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How big are walking catchments?

Standard distances are often used for the purpose of measuring or planning accessibility, but acceptable distances will vary according to the strength of the attraction, the availablity of alternative means of travel, and the health and circumstances of the traveller. Climate also plays a large part in some countries.

400 metres to a bus stop; 800 metres to a station. Where did these notions arise? What research is there to back them up? Does it matter?

The 400 metre walk catchment for a bus stop is too large within the context of a single bus route serving an area with high car ownership. 300 metres is used in planning the Zurich public transport network, and this seems a better rule of thumb.

Catchments of public transport "hubs" or interchanges will be much larger because the user is offered services to a range of destinations. The frequency of services will be the other main factor determining how far people are prepared to walk to reach them.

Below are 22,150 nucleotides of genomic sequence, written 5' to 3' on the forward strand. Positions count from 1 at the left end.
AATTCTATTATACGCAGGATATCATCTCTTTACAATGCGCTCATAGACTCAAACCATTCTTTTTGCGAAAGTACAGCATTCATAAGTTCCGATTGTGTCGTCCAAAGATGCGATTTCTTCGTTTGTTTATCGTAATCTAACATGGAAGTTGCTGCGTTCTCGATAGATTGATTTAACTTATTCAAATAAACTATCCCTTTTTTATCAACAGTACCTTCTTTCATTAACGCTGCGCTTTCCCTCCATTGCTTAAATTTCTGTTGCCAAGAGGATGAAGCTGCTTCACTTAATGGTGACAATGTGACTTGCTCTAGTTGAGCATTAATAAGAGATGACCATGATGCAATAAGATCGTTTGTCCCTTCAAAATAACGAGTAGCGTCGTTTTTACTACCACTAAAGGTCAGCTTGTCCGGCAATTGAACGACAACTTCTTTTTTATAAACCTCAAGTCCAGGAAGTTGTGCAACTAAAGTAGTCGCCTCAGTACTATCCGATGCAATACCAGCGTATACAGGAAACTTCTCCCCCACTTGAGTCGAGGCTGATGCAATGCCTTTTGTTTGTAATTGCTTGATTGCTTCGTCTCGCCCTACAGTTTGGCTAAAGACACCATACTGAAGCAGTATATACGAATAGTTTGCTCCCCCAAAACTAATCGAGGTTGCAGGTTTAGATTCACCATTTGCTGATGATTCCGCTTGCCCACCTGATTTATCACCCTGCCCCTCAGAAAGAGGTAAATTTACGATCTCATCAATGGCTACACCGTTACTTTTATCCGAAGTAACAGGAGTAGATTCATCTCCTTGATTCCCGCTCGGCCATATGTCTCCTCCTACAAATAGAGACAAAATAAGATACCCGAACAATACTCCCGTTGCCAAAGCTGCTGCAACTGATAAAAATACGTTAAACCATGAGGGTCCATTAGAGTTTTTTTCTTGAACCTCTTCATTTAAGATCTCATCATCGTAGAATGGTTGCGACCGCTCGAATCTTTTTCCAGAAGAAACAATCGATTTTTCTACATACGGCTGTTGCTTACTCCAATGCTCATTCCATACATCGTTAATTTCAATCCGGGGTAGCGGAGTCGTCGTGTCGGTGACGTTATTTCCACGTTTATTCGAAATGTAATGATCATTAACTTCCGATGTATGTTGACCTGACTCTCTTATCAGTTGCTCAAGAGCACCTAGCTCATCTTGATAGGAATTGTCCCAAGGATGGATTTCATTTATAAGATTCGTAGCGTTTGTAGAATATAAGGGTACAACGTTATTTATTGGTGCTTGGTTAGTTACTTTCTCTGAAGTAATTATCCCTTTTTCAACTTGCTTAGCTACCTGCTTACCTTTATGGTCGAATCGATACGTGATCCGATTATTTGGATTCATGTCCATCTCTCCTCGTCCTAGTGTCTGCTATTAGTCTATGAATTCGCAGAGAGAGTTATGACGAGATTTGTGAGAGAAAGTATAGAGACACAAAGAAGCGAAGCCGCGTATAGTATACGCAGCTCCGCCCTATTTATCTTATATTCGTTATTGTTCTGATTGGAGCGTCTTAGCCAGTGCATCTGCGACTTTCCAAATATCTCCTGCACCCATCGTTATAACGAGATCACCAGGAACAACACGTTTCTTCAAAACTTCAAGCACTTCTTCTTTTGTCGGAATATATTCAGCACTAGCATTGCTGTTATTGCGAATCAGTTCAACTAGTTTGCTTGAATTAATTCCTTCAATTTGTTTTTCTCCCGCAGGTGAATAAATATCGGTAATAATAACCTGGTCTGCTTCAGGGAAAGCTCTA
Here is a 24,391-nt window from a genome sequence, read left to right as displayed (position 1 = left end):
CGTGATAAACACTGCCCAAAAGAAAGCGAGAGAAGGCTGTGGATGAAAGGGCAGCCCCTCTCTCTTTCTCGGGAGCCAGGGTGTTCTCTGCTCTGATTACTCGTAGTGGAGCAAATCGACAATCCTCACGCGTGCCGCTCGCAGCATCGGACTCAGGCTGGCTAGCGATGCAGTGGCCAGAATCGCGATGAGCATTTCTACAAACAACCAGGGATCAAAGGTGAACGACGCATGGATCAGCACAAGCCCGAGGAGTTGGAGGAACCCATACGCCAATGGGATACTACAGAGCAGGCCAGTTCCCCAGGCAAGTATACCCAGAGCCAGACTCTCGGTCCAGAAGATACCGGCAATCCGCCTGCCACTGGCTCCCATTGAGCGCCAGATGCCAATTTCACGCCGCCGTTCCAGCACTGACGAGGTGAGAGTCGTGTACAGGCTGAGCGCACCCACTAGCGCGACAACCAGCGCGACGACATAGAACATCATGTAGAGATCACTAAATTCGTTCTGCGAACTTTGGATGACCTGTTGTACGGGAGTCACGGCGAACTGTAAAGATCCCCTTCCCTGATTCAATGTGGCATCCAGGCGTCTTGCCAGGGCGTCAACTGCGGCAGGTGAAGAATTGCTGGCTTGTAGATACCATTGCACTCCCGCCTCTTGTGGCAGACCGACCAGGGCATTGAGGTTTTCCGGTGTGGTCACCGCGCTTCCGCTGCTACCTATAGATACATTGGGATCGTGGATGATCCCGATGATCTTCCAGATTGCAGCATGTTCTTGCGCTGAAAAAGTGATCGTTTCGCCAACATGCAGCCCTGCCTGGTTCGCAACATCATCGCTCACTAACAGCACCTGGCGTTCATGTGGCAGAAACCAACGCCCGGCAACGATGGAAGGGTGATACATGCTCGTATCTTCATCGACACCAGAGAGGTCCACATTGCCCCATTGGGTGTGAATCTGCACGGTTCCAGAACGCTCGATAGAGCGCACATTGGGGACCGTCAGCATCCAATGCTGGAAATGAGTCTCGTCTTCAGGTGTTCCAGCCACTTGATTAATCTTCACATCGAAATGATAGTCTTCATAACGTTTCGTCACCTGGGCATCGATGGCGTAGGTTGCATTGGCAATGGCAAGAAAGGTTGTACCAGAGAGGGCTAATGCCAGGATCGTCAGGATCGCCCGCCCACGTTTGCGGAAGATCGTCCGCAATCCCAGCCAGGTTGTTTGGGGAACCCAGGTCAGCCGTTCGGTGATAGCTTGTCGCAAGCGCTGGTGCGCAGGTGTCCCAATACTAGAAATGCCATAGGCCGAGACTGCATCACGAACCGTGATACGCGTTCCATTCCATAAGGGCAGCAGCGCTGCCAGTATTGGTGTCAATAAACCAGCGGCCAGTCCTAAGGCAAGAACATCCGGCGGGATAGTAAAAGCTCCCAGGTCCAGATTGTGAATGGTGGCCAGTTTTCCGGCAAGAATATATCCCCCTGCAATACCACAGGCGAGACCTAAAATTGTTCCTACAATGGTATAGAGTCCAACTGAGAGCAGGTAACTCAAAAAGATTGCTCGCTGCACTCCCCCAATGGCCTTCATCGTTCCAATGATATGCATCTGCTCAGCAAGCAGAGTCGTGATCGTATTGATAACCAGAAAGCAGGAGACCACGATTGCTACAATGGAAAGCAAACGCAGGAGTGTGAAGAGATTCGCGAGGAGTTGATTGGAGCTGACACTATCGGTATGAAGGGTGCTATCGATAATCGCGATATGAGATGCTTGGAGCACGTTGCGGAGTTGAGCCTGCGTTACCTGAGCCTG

The walking catchment rule of thumb will be useful in planning populated areas in relation to a public transport route or network. However, its relevance evaporates if the services operated on the route or network are poor. Poor services are those which:

  • Operate during limited hours of the day
  • Operate only on certain days
  • Have routes and/or destinations that vary
  • Have irregular frequencies
  • Are unreliable
  • Are uncomfortable or unsafe

One needs to ask the question "would you walk past your car sitting outside the house, which is already paid for, to reach the nearest bus stop to use public transport instead." If the affirmative seems unlikely, then the catchment size needs to be smaller or the services at the bus stop need to be improved, or both.


Accessibility, catchment, walkability, pedshed, facilities planning, location planning, public transport planning, transit, urban structure, urban form

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